Timaru Herald, Volume LXXV, Issue 11592, 30 October 1901, Page 2

Dr Townend's grand-daughter was Nina Caroline Studley-Herbert, 12th Countess of Seafield, at her death in 1969, she was the second richest woman in Britain after the Queen. Townend's second wife was Annie Quayle Moore the only surviving daughter of George Henry Moore of Glenmark.


Tuesday, March 10, 2015

James Fitzgerald

James Fitzgerald

Canterbury Society of Arts, Annual Exhibition, Catalogue 1928, 
  Christchurch Art Gallery

The New Stamp Issue
To the Editor of The Press

Sir,- Are all Englishmen as atrabilious as our friend who criticises New Zealanders and their stamps in your issue of Saturday last? And must we be everlastingly singing "God Save the King" in order to attest our loyalty? 

½d - Fantail. 
 The halfpenny stamp for which I was responsible is not merely a drawing of a bird but a design as well, and if a design has no merit as a pattern then it is not a good design. The pattern is not destroyed by placing the design in any position, and in any case a designer may surely take it for granted that people can read.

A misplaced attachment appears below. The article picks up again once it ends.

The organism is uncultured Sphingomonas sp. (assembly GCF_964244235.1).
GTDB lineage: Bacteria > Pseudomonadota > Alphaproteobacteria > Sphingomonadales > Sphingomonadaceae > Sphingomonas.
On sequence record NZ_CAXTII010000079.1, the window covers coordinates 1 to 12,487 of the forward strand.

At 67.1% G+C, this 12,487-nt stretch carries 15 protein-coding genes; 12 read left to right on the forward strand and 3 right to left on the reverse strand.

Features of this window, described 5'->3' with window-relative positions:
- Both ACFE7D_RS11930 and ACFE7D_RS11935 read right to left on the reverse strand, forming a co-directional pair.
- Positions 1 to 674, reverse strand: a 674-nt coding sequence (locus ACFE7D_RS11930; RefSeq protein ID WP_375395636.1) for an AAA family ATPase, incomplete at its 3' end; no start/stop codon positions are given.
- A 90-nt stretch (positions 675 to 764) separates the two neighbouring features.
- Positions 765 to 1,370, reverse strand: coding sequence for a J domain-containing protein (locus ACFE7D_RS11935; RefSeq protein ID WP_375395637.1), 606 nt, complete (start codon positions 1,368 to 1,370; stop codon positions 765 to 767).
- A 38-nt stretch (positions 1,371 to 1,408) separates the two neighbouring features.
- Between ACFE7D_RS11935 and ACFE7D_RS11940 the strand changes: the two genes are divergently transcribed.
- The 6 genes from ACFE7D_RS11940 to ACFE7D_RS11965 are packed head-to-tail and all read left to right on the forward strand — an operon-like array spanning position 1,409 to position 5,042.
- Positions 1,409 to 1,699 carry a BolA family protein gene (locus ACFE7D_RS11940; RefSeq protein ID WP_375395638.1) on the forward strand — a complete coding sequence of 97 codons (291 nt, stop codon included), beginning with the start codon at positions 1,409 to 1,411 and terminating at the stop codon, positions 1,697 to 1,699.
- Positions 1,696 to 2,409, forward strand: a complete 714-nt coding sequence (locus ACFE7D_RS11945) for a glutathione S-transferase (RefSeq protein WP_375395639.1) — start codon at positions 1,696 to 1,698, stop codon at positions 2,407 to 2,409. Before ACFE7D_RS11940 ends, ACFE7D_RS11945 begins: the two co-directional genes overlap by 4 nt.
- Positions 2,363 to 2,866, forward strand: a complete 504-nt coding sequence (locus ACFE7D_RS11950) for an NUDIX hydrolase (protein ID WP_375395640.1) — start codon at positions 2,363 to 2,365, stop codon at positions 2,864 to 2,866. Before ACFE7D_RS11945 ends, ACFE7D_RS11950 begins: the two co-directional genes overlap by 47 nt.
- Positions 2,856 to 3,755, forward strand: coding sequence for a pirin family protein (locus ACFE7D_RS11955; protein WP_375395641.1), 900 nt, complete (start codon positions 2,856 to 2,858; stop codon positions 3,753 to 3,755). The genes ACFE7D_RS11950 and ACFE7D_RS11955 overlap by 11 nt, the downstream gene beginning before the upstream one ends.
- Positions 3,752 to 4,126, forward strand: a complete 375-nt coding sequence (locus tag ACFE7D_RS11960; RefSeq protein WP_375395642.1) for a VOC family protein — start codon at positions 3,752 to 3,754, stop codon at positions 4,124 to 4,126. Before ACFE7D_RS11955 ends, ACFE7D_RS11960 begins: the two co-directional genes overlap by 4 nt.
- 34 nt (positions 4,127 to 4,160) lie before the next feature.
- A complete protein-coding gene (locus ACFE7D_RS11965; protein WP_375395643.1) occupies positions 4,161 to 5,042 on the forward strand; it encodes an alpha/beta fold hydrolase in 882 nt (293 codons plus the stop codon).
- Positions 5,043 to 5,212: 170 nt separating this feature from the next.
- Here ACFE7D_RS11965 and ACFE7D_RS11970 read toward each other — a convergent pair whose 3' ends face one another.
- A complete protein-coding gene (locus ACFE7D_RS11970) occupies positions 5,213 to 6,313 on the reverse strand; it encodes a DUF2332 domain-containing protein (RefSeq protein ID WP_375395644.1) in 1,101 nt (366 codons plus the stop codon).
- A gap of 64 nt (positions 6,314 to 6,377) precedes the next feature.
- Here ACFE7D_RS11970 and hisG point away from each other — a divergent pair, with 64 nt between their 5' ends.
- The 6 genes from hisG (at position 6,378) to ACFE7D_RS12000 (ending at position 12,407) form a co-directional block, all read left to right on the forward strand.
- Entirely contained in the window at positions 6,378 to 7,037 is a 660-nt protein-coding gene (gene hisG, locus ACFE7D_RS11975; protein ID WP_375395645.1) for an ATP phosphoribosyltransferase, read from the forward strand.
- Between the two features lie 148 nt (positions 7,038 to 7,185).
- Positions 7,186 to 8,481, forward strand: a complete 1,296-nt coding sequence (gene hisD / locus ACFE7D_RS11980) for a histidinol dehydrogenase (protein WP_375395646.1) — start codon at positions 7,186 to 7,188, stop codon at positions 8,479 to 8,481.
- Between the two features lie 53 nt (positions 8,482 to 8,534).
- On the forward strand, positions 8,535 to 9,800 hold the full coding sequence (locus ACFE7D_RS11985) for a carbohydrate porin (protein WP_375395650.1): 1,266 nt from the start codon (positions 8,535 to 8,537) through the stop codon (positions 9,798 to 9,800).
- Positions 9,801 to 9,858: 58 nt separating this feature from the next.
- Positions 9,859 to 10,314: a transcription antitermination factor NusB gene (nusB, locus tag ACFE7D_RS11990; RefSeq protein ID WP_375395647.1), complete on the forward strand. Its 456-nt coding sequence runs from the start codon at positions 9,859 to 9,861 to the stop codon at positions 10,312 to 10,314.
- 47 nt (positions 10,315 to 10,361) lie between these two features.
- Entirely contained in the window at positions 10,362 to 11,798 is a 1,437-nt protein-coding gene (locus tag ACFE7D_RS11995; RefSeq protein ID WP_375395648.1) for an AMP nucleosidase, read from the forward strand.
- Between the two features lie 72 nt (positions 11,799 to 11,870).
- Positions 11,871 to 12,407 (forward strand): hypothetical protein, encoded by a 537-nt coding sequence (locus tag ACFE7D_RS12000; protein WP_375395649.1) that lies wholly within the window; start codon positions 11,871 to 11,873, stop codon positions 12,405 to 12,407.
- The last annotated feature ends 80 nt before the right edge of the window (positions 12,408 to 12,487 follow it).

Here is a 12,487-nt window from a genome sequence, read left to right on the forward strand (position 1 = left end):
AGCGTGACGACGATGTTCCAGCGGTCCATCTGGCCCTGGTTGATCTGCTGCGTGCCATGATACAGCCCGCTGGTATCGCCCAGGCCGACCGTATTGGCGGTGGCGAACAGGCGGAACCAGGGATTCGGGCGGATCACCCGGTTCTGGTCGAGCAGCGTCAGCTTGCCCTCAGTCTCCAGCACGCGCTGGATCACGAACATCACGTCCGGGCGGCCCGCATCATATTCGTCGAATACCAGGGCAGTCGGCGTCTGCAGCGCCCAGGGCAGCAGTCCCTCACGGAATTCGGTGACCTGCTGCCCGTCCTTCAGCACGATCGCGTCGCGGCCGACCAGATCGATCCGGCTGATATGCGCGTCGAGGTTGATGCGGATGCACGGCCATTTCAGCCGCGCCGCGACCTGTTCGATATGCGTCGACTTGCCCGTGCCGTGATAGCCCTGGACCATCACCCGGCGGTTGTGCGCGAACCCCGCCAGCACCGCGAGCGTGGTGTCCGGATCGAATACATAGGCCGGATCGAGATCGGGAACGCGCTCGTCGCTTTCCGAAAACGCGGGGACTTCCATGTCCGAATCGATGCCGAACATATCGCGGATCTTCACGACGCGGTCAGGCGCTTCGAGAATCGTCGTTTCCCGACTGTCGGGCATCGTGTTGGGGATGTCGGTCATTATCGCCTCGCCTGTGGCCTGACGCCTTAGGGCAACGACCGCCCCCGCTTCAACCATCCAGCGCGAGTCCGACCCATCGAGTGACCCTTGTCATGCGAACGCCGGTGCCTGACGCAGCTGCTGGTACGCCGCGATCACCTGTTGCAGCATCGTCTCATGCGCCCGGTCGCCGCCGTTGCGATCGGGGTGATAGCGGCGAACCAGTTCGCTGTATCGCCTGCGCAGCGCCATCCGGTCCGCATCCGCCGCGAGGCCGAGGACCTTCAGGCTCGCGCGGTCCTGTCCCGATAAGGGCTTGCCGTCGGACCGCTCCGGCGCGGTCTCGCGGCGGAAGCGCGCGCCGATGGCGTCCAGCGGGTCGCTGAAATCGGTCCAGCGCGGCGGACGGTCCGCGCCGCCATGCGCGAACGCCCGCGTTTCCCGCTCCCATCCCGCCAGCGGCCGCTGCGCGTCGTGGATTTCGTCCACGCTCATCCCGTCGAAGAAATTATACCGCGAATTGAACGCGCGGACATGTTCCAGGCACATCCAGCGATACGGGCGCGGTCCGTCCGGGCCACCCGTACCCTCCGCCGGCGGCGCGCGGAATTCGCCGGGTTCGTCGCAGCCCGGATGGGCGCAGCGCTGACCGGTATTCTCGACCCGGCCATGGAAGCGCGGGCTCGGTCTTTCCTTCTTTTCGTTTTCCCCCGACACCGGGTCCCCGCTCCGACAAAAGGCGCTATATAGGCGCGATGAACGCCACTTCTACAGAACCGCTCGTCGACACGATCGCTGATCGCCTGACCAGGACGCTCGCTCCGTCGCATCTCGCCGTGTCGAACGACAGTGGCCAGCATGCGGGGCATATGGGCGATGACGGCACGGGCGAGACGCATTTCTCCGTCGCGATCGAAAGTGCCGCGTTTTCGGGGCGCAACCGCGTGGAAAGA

4d - Mitre Peak.

"Englishman" may be gratified to notice that I have placed the Imperial crown in a prominent position in my design for the fourpenny stamp, but New Zealand should not be accused of aggressive nationalism merely because she lays claim to some small individuality of her own. Nor are New Zealanders bound to conform to any type dictated to them by others, either in their art or in any other direction. —Yours, etc., JAS. FITZGERALD. May 4, 1935.

Press, Volume LXXI, Issue 21465, 6 May 1935, Page 18

Friday, January 9, 2015

Heathcote River

Heathcote River at Opawa, Christchurch

Monday, December 8, 2014


The Bailey-Marston Dance Orchestra
Christchurch, New Zealand

 Jack Tomlinson, Harold Bailey, Bill Floyd, Ian Pitcaithly, Lex Marston, Lou Toomer, Frank Squire, Colin Taylor, Bill Bailey and Roy O'Daniels
photograph by Standish and Preece

Thursday, November 13, 2014

Grey Day, Cathedral Square

Grey Day, Cathedral Square 30x36
W. Menzies Gibb 1916

Luke Adams' Pottery Works

Study of Luke Adams' Pottery Works 21x14 by Mrs Claude Sawtell - Canterbury Society of Arts, Catalogue 1922